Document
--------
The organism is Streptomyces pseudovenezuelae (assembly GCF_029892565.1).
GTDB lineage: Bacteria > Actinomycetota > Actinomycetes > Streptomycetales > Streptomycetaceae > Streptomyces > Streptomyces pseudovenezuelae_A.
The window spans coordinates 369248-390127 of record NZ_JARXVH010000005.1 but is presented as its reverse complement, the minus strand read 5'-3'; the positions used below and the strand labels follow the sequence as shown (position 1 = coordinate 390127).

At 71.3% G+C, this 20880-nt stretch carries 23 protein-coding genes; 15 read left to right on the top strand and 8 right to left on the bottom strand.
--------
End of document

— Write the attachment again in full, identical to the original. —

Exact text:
The organism is Streptomyces pseudovenezuelae (assembly GCF_029892565.1).
GTDB lineage: Bacteria > Actinomycetota > Actinomycetes > Streptomycetales > Streptomycetaceae > Streptomyces > Streptomyces pseudovenezuelae_A.
The window spans coordinates 369248-390127 of record NZ_JARXVH010000005.1 but is presented as its reverse complement, the minus strand read 5'-3'; the positions used below and the strand labels follow the sequence as shown (position 1 = coordinate 390127).

At 71.3% G+C, this 20880-nt stretch carries 23 protein-coding genes; 15 read left to right on the top strand and 8 right to left on the bottom strand.